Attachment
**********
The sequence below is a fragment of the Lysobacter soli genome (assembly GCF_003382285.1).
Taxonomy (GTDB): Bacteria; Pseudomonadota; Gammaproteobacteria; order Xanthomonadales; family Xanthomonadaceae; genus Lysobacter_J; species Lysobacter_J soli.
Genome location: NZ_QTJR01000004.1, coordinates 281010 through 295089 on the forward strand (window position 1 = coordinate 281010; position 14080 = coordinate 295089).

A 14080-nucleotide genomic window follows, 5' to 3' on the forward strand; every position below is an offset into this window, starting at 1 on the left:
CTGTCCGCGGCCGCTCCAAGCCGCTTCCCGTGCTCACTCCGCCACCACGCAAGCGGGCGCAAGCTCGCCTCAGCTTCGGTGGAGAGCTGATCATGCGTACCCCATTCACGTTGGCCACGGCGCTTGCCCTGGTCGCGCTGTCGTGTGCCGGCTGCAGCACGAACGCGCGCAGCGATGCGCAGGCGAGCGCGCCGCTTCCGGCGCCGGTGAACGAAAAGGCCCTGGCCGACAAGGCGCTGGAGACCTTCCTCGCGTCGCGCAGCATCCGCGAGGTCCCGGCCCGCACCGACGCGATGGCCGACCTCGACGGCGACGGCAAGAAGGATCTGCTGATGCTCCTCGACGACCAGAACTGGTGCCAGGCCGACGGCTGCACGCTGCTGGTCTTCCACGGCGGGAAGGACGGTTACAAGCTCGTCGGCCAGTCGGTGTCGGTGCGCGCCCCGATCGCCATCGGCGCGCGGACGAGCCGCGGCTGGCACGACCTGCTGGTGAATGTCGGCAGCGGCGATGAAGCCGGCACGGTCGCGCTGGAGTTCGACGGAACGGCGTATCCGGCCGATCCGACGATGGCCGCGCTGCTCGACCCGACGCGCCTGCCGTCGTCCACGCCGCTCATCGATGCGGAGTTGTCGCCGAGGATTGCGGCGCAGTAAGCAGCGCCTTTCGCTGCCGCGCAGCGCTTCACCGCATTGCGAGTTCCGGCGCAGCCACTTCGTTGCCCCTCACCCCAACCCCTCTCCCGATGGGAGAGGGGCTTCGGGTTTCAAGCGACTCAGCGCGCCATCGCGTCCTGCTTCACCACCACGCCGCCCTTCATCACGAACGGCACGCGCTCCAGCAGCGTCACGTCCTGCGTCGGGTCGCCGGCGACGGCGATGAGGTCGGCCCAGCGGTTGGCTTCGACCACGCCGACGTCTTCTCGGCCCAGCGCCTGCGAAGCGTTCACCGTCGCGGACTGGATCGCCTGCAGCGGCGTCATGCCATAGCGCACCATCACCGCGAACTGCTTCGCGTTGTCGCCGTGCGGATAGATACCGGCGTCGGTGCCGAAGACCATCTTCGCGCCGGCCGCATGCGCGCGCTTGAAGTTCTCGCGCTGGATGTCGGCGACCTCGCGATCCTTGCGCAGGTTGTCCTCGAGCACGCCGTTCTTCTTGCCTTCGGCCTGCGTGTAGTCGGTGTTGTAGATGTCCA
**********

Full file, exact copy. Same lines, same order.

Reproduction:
The sequence below is a fragment of the Lysobacter soli genome (assembly GCF_003382285.1).
Taxonomy (GTDB): Bacteria; Pseudomonadota; Gammaproteobacteria; order Xanthomonadales; family Xanthomonadaceae; genus Lysobacter_J; species Lysobacter_J soli.
Genome location: NZ_QTJR01000004.1, coordinates 281010 through 295089 on the forward strand (window position 1 = coordinate 281010; position 14080 = coordinate 295089).

A 14080-nucleotide genomic window follows, 5' to 3' on the forward strand; every position below is an offset into this window, starting at 1 on the left:
CTGTCCGCGGCCGCTCCAAGCCGCTTCCCGTGCTCACTCCGCCACCACGCAAGCGGGCGCAAGCTCGCCTCAGCTTCGGTGGAGAGCTGATCATGCGTACCCCATTCACGTTGGCCACGGCGCTTGCCCTGGTCGCGCTGTCGTGTGCCGGCTGCAGCACGAACGCGCGCAGCGATGCGCAGGCGAGCGCGCCGCTTCCGGCGCCGGTGAACGAAAAGGCCCTGGCCGACAAGGCGCTGGAGACCTTCCTCGCGTCGCGCAGCATCCGCGAGGTCCCGGCCCGCACCGACGCGATGGCCGACCTCGACGGCGACGGCAAGAAGGATCTGCTGATGCTCCTCGACGACCAGAACTGGTGCCAGGCCGACGGCTGCACGCTGCTGGTCTTCCACGGCGGGAAGGACGGTTACAAGCTCGTCGGCCAGTCGGTGTCGGTGCGCGCCCCGATCGCCATCGGCGCGCGGACGAGCCGCGGCTGGCACGACCTGCTGGTGAATGTCGGCAGCGGCGATGAAGCCGGCACGGTCGCGCTGGAGTTCGACGGAACGGCGTATCCGGCCGATCCGACGATGGCCGCGCTGCTCGACCCGACGCGCCTGCCGTCGTCCACGCCGCTCATCGATGCGGAGTTGTCGCCGAGGATTGCGGCGCAGTAAGCAGCGCCTTTCGCTGCCGCGCAGCGCTTCACCGCATTGCGAGTTCCGGCGCAGCCACTTCGTTGCCCCTCACCCCAACCCCTCTCCCGATGGGAGAGGGGCTTCGGGTTTCAAGCGACTCAGCGCGCCATCGCGTCCTGCTTCACCACCACGCCGCCCTTCATCACGAACGGCACGCGCTCCAGCAGCGTCACGTCCTGCGTCGGGTCGCCGGCGACGGCGATGAGGTCGGCCCAGCGGTTGGCTTCGACCACGCCGACGTCTTCTCGGCCCAGCGCCTGCGAAGCGTTCACCGTCGCGGACTGGATCGCCTGCAGCGGCGTCATGCCATAGCGCACCATCACCGCGAACTGCTTCGCGTTGTCGCCGTGCGGATAGATACCGGCGTCGGTGCCGAAGACCATCTTCGCGCCGGCCGCATGCGCGCGCTTGAAGTTCTCGCGCTGGATGTCGGCGACCTCGCGATCCTTGCGCAGGTTGTCCTCGAGCACGCCGTTCTTCTTGCCTTCGGCCTGCGTGTAGTCGGTGTTGTAGATGTCCA